The ultimate endurance test, 24 Hours of Le Mans is the race that made him. McNish won not once, but three times. Due to its open regulations, the race has also played a key role in trialling road-car technology. The integration between racing and the road is one-to-one with manufacturers such as Audi. Long gone are the days of V16 (16 cylinder) engines as racing cars have evolved into lightweight single turbo V6 engines with better efficiency so less fuel stops. Diesel systems, direct injection and hybrid systems have all been tested at Le Mans.
Technological advances have eased the many environmental and safety issues surrounding motorsports. Yet while governments have leant support, petrolheads have proved harder to win over. The eco-friendly Formula E has yet to gain widespread buy-in and a new Red Bull safety canopy (a windscreen in front of the driver’s head) was recently dubbed as ugly.
“Some fans look at things from an aesthetic point of view, but I think it’s easy to look back with rose-tinted spectacles on the dangers of motor-racing in the past,” says McNish.
Having seen close colleagues retiring from racing due to head injuries (often after repeated concussions), McNish welcomes any safety innovation. He reflects upon the first time he drove a Formula One car. His shoulders stuck above the cockpit, while the pressure of the G-forces on his heavily helmeted head was unbearable.
“At the end of 20 laps, my head fell off,” he says. “I was like a nodding dog.”
Deaths in motor racing were common back then. Yet it took the infamous Black Weekend at Imola in 1994 when not one, but two Formula One drivers died (Ayrton Senna and Roland Ratzenberger) for motor racing to put safety as a top priority. The Grand Prix Drivers’ Association was re-established. Cockpits were raised to head height. Wheel tethers were improved and helmets became lighter reducing the need for ear-lobe-to-shoulder neck muscles. Investment was made into preemptive medical care. Looking back on his 32-year career with its inevitable off-days, McNish believes that these improvements saved his life.
“If things hadn’t changed, I would have been five foot tall or not here at all,” he says.
I ponder whether advancements in car technology have weighted results towards the dominance of manufacturers over individual drivers. According to McNish, the lines are blurred as the best drivers gravitate naturally towards the best manufacturers, engineers, mechanics and teammates.
“You have periods where a team win because they’re the best,” he says. “Everyone else has to catch up. That is the evolution of sport. You have similar cycles of dominance in football. Chelsea took over from Manchester United. Then there’s a surprise like Leicester City.”
Munching on thick chips, we turn to McNish’s portfolio career since his retirement in 2013. Firstly, he’s a brand ambassador and strategic advisor for his long-time racing manufacturer Audi. Secondly, he’s a commentator for the BBC. Although it’s an apt media outlet for the British-centric motorsports and Formula One, there has been recent controversy over Formula One’s TV pullout from the BBC (2016 will be broadcast on BBC Radio Five Live, with TV highlights on Channel 4). It’s a job that he describes as fun: “You’re in the paddock talking about the people you’ve grown up with. If you were at home, you’d be shouting at the TV.”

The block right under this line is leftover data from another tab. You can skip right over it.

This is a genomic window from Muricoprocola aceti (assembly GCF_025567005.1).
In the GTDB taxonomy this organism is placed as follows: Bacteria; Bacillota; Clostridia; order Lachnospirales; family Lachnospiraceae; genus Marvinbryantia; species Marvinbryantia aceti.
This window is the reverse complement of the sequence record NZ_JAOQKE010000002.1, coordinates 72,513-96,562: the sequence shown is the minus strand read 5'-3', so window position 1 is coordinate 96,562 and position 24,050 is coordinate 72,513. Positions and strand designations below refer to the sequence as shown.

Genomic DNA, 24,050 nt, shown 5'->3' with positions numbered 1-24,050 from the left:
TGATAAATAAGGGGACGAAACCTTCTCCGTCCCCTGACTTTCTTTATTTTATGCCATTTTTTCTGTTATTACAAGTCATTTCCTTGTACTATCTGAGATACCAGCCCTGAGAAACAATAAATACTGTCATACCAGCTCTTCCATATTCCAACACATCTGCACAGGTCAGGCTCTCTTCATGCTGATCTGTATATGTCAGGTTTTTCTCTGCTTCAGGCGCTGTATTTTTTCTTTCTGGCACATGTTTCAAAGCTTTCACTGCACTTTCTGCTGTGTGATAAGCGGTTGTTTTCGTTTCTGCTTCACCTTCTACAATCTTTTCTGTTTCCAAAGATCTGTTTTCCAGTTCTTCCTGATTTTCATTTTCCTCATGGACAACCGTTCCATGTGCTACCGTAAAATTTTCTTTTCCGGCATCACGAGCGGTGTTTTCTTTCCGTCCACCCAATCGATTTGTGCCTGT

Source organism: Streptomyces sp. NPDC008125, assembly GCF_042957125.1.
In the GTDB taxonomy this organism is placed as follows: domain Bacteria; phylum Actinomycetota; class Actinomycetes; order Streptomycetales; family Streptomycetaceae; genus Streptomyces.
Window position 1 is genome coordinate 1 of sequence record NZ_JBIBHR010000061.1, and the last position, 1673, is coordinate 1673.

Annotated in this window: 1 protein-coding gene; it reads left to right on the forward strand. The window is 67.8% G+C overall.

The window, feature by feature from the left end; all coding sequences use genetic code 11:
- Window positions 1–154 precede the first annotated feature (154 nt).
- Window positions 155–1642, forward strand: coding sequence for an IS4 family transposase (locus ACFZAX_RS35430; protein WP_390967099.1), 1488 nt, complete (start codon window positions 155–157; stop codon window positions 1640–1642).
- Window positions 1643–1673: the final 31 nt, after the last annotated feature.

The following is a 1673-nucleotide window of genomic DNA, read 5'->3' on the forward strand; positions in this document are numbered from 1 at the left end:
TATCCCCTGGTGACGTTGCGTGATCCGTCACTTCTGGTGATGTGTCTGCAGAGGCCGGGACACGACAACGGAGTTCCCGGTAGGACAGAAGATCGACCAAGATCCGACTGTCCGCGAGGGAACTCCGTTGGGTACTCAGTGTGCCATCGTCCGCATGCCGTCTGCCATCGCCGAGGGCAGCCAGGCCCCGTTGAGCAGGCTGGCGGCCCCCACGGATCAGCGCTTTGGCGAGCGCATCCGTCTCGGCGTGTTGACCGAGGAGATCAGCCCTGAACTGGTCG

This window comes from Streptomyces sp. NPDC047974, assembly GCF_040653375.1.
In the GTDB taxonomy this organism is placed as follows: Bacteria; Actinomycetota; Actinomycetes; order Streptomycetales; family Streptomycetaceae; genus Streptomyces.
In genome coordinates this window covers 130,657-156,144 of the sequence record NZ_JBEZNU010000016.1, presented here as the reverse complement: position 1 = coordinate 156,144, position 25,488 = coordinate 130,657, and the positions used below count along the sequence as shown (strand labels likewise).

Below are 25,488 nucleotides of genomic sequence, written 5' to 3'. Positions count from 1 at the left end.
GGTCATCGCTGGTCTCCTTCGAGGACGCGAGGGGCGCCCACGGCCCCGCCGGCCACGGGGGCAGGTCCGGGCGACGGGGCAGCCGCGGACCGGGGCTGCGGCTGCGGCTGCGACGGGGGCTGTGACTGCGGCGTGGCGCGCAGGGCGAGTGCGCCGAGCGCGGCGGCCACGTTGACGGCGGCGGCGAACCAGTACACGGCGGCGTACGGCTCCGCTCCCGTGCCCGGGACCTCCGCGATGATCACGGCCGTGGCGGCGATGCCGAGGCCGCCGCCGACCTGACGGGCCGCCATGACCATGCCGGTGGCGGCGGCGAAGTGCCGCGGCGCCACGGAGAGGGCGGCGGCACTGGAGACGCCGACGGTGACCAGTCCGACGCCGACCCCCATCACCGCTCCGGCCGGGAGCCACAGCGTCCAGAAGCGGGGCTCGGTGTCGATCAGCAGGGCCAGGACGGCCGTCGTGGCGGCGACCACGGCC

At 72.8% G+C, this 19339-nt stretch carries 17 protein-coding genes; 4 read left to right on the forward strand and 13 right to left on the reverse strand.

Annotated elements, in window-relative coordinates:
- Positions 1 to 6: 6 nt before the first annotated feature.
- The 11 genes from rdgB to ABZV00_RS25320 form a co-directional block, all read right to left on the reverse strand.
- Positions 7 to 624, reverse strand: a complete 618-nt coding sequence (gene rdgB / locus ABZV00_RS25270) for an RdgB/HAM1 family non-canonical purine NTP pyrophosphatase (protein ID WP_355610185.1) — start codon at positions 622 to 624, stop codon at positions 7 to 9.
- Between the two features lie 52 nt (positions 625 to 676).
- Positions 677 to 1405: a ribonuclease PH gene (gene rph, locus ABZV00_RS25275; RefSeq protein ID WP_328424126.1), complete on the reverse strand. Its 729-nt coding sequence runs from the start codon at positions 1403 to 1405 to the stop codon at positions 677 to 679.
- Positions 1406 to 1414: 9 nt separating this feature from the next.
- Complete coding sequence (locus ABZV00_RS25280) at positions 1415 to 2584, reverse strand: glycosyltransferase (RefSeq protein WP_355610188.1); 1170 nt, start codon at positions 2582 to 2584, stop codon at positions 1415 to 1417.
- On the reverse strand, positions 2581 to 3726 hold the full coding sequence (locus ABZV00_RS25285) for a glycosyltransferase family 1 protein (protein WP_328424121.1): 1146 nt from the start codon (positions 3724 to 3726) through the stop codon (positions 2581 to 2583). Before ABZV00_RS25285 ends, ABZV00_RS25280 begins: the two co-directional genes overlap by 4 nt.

Finally he’s a manager to two up-and-coming British racing drivers: Ford GT driver Harry Tincknell and Formula Two winner Dean Stoneman. He speaks passionately about the latter’s fight with testicular cancer.
“When he was too weak to race cars, he became British off-shore powerboat champion instead,” says McNish. “He proved himself literally to be a man of stone.”
His management role is manifold: manager, mentor and agony aunt rolled into one. Sometimes he listens on the phone at midnight after a bad weekend race, other times he speaks candidly about their need to up their game. McNish admits that he has over-invested.
“It’s beyond business,” he says. “It’s like looking in the mirror and seeing myself 30 years ago.”
After we have said our farewells, I wander home along Port Hercule past sweat-beaded workmen piecing together a giant metal jigsaw puzzle into stands ready for the Grand Prix crowds. As I run through the two-hour interview in my head, I think of those who helped McNish along his drive to victory: from mentors such as Dumfries-born David Leslie and racing legends James Hunt and Jackie Stewart, to his family including his beloved wife Kelly, his two children and his parents.
In his own generous words, McNish has made me realise: “You don’t make it to Formula One alone.”
McNish’s Tips for the 2016 Monaco Grand Prix
The Monaco Grand Prix is the world’s most famous and least understood Formula One race. It tightrope-walks the line between pure entertainment and pure sport. There are Versace-clad, champagne-glugging fans glimpsing a sports car through a balcony-top telescope. There are world-famous racing drivers slugging it out on Grand Prix’s tightest track.
“The thing about Monaco is there is no room for error,” says McNish. “If you’re not millimetre perfect, you crash.”
While there are few collisions with other cars, the narrowness of the track means that the slightest driver error ends in the crash barriers. Indeed Monaco holds the record for the fewest number of cars to cross the line (only three managed in 1996). Added to the physically demanding racetrack is the emotional toll of the unparalleled media attention.
“Every sponsor wants to be there so you spend your time shaking hands and smiling for photos,” says McNish. “It absorbs your energy when all you want to do is focus on the race. All in all it has thrown up some odd results in the past.”
Despite the unpredictable nature of the Monaco Grand Prix, McNish is happy to share his tips. In the GP2 races, he mentions up-and-coming Red Bull driver and French young gun, Pierre Gasling. In the Grand Prix itself, he favours homeboy Nico Rosberg with multiple wins on the Monaco track and six Grand Prix wins on the trot.
“Nico is riding on the crest of a wave so it’s tough to see who can beat him,” he says. “The one person who can beat him is Lewis Hamilton.”